Sudan unearths bones from pyramid for DNA testing

Sudan is home to several notable archaeological sites. (AFP pic)

BAGRAWIYAH: Archaeologists in Sudan have reopened an ancient pyramid and extracted bones and artifacts in order to carry out further examination including DNA tests.

The items were found in one of three burial chambers in Meriotic pyramid number 9 in Bagrawiyah, a UNESCO World Heritage site where a king from the Nubian period is believed to be buried.

“Pyramid number 9 belongs to King Khalmani who reigned between 207 BC and 186 BC,” Mahmoud Suleiman, the head of a team of archaeologists, told journalists in Bagrawiyah, about 250 kilometres (155 miles) north of Khartoum, late Tuesday.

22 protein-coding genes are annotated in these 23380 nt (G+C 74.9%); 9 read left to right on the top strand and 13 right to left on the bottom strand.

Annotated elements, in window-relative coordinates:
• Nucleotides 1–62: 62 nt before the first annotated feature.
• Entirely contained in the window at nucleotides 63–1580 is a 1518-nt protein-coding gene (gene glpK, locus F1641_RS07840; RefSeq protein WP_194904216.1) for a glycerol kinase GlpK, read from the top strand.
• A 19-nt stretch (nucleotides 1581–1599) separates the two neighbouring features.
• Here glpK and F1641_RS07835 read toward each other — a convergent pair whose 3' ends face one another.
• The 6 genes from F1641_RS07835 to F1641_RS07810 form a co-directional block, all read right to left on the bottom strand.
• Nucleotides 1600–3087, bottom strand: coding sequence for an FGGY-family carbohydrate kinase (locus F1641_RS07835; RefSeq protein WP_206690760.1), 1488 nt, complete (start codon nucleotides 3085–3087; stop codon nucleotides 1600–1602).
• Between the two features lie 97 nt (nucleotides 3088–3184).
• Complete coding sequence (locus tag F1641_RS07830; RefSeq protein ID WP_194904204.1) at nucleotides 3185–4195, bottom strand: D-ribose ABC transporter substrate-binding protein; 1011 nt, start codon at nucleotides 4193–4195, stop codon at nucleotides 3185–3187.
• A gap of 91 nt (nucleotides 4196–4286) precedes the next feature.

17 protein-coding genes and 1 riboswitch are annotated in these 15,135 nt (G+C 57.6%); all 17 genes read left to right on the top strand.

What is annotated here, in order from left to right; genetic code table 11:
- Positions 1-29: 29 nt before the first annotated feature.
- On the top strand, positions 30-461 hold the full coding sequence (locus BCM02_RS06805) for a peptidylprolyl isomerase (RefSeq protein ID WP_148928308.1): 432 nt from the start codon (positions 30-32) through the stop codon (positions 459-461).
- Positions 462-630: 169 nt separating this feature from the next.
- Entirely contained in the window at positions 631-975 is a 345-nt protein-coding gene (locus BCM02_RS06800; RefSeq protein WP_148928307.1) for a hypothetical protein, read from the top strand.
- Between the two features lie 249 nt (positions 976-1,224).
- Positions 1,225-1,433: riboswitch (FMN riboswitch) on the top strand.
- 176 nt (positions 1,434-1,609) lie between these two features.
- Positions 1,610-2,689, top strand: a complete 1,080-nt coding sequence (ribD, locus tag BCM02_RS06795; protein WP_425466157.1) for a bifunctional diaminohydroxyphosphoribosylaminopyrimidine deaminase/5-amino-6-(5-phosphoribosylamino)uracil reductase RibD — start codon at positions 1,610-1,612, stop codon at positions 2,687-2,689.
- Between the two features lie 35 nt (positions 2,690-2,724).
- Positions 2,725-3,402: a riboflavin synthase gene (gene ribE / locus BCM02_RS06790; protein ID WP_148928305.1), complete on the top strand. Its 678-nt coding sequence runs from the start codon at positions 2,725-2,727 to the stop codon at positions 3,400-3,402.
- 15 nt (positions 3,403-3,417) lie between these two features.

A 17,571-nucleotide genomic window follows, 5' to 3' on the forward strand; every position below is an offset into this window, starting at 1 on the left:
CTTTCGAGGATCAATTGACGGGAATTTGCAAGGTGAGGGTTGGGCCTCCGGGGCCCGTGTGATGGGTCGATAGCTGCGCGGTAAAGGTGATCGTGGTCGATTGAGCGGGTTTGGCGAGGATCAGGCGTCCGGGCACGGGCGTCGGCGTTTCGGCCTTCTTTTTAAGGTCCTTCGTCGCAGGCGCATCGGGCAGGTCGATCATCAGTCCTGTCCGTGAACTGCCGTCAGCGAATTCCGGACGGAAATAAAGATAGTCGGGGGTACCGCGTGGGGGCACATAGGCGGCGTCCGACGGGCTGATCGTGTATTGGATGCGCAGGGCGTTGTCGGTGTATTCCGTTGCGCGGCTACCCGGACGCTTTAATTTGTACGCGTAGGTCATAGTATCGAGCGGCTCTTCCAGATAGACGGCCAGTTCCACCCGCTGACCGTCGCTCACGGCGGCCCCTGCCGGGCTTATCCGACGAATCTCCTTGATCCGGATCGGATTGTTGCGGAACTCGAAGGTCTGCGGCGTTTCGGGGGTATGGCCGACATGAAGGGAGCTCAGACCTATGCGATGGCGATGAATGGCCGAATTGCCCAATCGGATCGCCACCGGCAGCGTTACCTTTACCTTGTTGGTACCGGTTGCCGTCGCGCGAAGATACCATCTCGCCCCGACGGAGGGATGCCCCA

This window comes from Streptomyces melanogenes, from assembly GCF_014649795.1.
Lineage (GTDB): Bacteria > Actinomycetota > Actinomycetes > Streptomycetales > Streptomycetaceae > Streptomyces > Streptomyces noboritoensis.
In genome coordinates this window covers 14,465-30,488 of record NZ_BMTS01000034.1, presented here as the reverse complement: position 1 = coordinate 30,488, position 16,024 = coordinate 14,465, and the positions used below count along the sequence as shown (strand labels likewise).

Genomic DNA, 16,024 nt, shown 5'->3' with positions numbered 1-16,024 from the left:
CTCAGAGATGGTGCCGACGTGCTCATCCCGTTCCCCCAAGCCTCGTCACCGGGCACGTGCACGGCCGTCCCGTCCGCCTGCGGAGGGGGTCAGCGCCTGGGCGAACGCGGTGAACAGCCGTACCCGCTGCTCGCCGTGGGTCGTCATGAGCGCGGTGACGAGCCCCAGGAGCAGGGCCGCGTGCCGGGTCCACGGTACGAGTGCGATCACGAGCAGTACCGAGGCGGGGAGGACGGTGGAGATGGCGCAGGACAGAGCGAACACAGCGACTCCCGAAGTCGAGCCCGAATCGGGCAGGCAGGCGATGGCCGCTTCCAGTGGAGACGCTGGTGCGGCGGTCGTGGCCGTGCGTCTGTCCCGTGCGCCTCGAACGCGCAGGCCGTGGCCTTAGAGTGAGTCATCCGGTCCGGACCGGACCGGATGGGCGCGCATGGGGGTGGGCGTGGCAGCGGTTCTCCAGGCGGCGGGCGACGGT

The bones so far discovered are believed to have belonged to more than one person and have been shown to journalists by a team of archaeologists in Bagrawiyah.

DNA tests should shed light on the relation between the bones, while further items are expected to be recovered from another of the pyramid’s chambers, the team said.

“In the coming days we will open” another of the three burial chambers, said Murtada Bushara, a second archaeologist from the team.

This chamber “contains a coffin,” Bushara added.

The dig is raising hopes that the remains of King Khalmani himself may be uncovered.

This is not the first time the pyramid has been the site of significant activity. American archaeologist George Reisner presided over a dig in 1923 and took artifacts back to Boston.

The first archaeological digs in Sudan took place only about 100 years ago, much later than in Egypt or Greece.